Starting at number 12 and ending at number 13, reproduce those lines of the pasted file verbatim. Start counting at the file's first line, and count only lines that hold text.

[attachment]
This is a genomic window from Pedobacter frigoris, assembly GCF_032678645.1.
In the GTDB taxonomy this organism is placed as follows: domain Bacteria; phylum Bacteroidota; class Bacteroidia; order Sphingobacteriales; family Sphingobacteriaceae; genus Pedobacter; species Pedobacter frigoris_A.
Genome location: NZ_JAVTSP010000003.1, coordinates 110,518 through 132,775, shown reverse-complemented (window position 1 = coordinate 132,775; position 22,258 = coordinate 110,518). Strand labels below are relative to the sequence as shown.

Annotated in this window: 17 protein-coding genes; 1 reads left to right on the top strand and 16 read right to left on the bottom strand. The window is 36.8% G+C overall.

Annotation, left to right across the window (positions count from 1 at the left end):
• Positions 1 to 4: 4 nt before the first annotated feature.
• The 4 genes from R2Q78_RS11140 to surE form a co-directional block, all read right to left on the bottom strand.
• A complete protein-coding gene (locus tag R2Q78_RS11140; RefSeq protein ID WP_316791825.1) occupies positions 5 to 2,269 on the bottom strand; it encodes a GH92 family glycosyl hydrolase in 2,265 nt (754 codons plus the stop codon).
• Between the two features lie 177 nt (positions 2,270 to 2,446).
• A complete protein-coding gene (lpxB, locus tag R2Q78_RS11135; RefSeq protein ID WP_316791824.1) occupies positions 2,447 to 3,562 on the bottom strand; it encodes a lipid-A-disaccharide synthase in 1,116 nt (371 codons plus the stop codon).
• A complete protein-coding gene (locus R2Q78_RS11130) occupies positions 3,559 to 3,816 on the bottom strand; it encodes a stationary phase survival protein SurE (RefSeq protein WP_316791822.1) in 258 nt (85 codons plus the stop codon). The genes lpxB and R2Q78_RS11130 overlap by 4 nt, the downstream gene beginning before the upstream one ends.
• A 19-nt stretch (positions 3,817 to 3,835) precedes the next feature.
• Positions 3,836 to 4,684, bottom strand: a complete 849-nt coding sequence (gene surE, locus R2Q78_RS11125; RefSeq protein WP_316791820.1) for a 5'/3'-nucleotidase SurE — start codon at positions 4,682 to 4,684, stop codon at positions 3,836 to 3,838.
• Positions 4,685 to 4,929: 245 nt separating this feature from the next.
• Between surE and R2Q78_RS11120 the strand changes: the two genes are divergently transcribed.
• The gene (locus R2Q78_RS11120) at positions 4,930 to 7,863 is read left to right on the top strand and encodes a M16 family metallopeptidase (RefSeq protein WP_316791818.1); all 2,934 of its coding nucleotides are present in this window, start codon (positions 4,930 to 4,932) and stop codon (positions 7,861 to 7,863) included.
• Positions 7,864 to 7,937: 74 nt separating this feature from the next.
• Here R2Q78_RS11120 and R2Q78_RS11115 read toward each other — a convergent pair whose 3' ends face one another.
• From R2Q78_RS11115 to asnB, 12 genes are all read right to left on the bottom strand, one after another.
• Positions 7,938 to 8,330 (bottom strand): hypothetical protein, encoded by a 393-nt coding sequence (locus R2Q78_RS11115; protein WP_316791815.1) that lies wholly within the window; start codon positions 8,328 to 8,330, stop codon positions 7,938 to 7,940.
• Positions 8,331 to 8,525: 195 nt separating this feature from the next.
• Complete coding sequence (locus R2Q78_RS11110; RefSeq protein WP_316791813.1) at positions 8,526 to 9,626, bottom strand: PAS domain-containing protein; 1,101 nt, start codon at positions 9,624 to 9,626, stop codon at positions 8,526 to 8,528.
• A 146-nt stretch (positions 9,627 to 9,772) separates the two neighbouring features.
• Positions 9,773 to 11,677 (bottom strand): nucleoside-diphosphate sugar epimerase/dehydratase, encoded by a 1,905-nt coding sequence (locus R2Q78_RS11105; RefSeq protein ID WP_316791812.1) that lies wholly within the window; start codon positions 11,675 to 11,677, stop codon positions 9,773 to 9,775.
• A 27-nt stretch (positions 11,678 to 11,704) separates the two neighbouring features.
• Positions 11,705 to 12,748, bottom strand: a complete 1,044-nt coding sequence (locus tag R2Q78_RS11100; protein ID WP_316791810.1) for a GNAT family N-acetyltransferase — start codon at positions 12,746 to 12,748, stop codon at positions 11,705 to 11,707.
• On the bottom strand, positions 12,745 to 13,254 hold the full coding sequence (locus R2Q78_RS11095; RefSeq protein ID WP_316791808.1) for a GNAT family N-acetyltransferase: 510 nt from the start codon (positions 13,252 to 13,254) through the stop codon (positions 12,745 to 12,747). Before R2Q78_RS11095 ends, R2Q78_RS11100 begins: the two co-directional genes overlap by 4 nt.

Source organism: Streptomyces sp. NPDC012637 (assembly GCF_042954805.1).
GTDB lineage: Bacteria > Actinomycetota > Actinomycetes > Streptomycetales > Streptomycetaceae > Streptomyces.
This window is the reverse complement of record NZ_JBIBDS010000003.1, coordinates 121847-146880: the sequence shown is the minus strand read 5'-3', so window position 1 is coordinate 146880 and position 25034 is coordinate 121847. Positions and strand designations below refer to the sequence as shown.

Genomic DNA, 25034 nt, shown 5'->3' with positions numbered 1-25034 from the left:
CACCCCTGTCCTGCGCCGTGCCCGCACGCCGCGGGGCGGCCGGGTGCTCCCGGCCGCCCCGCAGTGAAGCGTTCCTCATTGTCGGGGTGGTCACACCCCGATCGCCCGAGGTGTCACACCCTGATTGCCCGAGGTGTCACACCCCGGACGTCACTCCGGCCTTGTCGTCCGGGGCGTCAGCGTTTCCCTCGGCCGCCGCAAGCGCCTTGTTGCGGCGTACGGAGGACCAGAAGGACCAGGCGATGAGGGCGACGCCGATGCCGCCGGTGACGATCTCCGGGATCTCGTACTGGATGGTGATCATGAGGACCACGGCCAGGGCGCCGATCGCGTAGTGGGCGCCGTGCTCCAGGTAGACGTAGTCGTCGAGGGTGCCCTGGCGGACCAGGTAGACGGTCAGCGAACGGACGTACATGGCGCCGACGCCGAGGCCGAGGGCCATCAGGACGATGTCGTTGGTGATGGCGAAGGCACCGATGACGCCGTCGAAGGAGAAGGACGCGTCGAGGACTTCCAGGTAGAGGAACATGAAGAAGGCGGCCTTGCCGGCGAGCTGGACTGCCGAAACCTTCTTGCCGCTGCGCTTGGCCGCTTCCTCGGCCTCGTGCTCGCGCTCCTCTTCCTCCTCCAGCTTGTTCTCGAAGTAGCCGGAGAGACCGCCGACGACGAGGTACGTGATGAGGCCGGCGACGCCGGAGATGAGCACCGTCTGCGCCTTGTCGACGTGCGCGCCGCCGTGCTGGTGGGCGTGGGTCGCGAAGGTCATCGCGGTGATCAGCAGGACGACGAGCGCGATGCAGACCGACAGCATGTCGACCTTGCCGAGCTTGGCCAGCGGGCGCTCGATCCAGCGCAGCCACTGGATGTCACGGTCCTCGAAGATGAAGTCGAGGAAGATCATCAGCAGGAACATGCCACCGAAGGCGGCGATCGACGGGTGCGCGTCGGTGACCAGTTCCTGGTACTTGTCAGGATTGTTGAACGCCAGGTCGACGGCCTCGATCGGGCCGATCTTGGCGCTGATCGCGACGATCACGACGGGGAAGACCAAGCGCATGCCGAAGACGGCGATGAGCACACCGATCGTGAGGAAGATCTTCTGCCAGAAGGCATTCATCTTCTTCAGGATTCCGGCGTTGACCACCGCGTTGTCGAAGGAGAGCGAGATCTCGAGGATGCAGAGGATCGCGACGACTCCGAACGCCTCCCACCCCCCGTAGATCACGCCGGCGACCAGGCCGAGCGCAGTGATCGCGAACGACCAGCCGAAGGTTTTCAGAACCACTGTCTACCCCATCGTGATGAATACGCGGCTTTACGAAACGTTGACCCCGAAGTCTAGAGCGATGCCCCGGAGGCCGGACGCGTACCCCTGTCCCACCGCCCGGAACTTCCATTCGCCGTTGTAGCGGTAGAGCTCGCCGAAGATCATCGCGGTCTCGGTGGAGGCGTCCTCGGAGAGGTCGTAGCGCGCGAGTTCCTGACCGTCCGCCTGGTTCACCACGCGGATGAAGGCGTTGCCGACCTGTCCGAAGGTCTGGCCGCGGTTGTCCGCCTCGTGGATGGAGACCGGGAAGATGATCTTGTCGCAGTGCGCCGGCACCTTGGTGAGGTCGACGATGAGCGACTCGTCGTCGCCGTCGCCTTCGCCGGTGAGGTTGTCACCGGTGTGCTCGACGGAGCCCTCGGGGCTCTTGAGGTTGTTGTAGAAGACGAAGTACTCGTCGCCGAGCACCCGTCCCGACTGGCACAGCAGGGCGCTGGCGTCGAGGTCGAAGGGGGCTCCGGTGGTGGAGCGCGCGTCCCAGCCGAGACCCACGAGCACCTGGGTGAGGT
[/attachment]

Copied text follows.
• A 19-nt stretch (positions 3,817 to 3,835) precedes the next feature.
• Positions 3,836 to 4,684, bottom strand: a complete 849-nt coding sequence (gene surE, locus R2Q78_RS11125; RefSeq protein WP_316791820.1) for a 5'/3'-nucleotidase SurE — start codon at positions 4,682 to 4,684, stop codon at positions 3,836 to 3,838.